‘Tokenisation is a really massive trend. That’s a much bigger story than cryptocurrencies, initial coin offerings, and even blockchain.’

Another good example comes from German Plutoneo, in this case focusing on the European numbers:

‘The market volume in Europe will be around 918 billion Euro in 2026, covering all kinds of security tokens. For the first time, security tokens will surpass cryptocurrencies by then. Despite the strong growth within the next few years, the tokenised market will still cover only a small portion of the total market, which is expected to grow 259 trillion euro in Europe. The tokenisation share will be 0.35%, indicating that the tokenised market will still be pre-matured with attractive growth rates beyond 2026.’

However, a certain level of regulatory clarity is a prerequisite for these estimates to be met. That is why The Tokenizer is developing The RegRadar with the sole purpose of collecting data and keeping track of all regulatory news and changes across jurisdictions worldwide. But obviously, more initiatives are needed, and we cannot recommend enough that governments, FSAs, academia, financial institutions, companies, and organisations start paying close attention to the security token approach of countries such as Singapore, Austria, Switzerland, Hong Kong, and Liechtenstein.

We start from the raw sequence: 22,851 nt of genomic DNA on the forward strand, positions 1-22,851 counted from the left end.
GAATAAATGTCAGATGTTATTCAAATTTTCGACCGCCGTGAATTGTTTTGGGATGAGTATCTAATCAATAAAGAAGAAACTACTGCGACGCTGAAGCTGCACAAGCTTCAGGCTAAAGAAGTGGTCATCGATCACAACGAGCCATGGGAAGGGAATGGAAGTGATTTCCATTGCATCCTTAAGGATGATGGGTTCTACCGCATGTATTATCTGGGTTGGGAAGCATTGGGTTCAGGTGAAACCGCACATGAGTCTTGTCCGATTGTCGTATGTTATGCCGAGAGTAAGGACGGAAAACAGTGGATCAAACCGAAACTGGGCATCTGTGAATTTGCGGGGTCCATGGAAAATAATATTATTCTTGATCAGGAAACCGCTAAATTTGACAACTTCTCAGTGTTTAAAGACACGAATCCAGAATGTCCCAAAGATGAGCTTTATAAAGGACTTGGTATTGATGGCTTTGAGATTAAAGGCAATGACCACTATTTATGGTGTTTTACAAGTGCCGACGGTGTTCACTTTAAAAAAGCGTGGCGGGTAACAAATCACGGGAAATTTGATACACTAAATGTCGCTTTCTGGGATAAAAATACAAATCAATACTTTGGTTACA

Michael Juul Rugaard

Michael is a founding partner of Norfico and the editor-in-chief of The Tokenizer. Michael has more than fifteen years of experience as a strategic communication adviser, author and editor of magazines, books, articles, and white papers.

In Norfico Michael has been responsible for strategic communication advice, editorial services and content providing for a number of clients within banking, fintech, blockchain and crypto.

Michael holds a master’s degree in communication, language and literature from the Department of Scandinavian Studies and Linguistics, University of Copenhagen.

About The Tokenizer

The Tokenizer is the leading platform for news and data related to the tokenisation of real-world assets and the token economy. Visit https://thetokenizer.io

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Keywords: blockchain, tokenization, funding, regulation
Categories: DeFi & Crypto & Web3
Countries: Europe
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DeFi & Crypto & Web3